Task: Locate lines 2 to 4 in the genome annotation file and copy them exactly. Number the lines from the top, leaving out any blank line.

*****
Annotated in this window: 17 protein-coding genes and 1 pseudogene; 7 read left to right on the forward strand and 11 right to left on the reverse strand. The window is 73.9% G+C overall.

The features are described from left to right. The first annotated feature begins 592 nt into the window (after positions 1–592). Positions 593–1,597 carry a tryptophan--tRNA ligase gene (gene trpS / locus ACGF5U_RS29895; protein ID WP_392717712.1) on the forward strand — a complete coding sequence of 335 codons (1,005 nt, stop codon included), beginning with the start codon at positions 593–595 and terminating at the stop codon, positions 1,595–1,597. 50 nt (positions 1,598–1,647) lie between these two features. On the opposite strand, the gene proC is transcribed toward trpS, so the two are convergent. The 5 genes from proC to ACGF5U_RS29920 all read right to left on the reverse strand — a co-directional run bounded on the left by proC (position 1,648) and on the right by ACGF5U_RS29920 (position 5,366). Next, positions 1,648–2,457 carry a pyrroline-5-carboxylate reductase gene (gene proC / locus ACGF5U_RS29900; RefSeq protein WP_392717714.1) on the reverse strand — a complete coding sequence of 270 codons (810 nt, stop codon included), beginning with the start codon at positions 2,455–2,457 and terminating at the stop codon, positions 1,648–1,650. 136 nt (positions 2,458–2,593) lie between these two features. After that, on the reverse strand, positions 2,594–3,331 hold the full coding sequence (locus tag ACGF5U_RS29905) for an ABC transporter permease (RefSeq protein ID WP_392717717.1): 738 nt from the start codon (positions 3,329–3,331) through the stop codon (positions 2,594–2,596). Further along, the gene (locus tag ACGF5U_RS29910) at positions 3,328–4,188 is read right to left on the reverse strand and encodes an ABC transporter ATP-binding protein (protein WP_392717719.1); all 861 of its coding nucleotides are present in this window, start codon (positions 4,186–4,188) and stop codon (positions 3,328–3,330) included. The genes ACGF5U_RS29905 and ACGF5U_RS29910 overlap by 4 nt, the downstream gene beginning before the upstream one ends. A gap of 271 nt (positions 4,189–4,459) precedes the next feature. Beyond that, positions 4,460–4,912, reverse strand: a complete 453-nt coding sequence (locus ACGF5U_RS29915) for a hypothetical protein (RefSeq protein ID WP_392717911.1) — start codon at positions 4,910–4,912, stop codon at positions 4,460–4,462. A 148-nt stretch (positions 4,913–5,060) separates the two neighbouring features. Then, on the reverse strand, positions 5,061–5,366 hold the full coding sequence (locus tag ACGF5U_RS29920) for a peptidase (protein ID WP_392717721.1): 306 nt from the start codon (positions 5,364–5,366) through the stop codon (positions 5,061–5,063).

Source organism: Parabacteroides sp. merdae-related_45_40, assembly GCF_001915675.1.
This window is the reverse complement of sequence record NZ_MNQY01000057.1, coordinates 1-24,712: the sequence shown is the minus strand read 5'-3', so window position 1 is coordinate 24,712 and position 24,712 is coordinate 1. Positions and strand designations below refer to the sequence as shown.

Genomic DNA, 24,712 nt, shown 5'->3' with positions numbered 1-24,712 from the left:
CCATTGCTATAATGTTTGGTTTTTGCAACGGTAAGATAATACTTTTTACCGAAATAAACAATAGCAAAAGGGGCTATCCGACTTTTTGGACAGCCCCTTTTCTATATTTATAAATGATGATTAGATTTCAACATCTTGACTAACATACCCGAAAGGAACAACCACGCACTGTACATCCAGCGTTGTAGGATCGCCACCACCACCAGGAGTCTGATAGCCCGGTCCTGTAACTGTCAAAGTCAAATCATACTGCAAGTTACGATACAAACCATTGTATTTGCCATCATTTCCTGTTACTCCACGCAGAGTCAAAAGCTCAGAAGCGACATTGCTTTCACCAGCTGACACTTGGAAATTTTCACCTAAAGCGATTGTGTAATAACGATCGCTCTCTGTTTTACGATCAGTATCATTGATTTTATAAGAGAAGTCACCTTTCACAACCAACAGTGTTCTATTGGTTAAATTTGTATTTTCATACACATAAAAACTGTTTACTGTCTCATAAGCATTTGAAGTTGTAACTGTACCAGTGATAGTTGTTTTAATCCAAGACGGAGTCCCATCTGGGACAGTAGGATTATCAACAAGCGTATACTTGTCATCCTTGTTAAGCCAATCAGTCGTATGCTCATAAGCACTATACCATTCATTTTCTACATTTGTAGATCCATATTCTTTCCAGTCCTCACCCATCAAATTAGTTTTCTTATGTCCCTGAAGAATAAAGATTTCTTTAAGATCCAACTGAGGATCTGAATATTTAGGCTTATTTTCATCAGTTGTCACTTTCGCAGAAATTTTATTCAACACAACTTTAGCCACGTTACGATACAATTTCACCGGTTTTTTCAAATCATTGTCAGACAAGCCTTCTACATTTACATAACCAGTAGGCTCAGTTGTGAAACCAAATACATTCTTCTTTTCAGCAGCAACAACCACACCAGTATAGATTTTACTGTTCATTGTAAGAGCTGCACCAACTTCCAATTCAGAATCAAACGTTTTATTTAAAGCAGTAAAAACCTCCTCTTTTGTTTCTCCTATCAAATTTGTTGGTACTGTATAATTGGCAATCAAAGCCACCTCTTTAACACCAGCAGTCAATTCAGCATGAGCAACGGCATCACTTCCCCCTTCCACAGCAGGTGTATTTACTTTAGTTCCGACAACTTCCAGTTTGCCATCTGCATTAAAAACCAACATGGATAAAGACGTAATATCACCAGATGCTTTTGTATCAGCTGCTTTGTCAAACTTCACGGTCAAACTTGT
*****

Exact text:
The features are described from left to right. The first annotated feature begins 592 nt into the window (after positions 1–592). Positions 593–1,597 carry a tryptophan--tRNA ligase gene (gene trpS / locus ACGF5U_RS29895; protein ID WP_392717712.1) on the forward strand — a complete coding sequence of 335 codons (1,005 nt, stop codon included), beginning with the start codon at positions 593–595 and terminating at the stop codon, positions 1,595–1,597. 50 nt (positions 1,598–1,647) lie between these two features. On the opposite strand, the gene proC is transcribed toward trpS, so the two are convergent. The 5 genes from proC to ACGF5U_RS29920 all read right to left on the reverse strand — a co-directional run bounded on the left by proC (position 1,648) and on the right by ACGF5U_RS29920 (position 5,366). Next, positions 1,648–2,457 carry a pyrroline-5-carboxylate reductase gene (gene proC / locus ACGF5U_RS29900; RefSeq protein WP_392717714.1) on the reverse strand — a complete coding sequence of 270 codons (810 nt, stop codon included), beginning with the start codon at positions 2,455–2,457 and terminating at the stop codon, positions 1,648–1,650. 136 nt (positions 2,458–2,593) lie between these two features. After that, on the reverse strand, positions 2,594–3,331 hold the full coding sequence (locus tag ACGF5U_RS29905) for an ABC transporter permease (RefSeq protein ID WP_392717717.1): 738 nt from the start codon (positions 3,329–3,331) through the stop codon (positions 2,594–2,596). Further along, the gene (locus tag ACGF5U_RS29910) at positions 3,328–4,188 is read right to left on the reverse strand and encodes an ABC transporter ATP-binding protein (protein WP_392717719.1); all 861 of its coding nucleotides are present in this window, start codon (positions 4,186–4,188) and stop codon (positions 3,328–3,330) included. The genes ACGF5U_RS29905 and ACGF5U_RS29910 overlap by 4 nt, the downstream gene beginning before the upstream one ends. A gap of 271 nt (positions 4,189–4,459) precedes the next feature. Beyond that, positions 4,460–4,912, reverse strand: a complete 453-nt coding sequence (locus ACGF5U_RS29915) for a hypothetical protein (RefSeq protein ID WP_392717911.1) — start codon at positions 4,910–4,912, stop codon at positions 4,460–4,462. A 148-nt stretch (positions 4,913–5,060) separates the two neighbouring features. Then, on the reverse strand, positions 5,061–5,366 hold the full coding sequence (locus tag ACGF5U_RS29920) for a peptidase (protein ID WP_392717721.1): 306 nt from the start codon (positions 5,364–5,366) through the stop codon (positions 5,061–5,063).

Source organism: Parabacteroides sp. merdae-related_45_40, assembly GCF_001915675.1.
This window is the reverse complement of sequence record NZ_MNQY01000057.1, coordinates 1-24,712: the sequence shown is the minus strand read 5'-3', so window position 1 is coordinate 24,712 and position 24,712 is coordinate 1. Positions and strand designations below refer to the sequence as shown.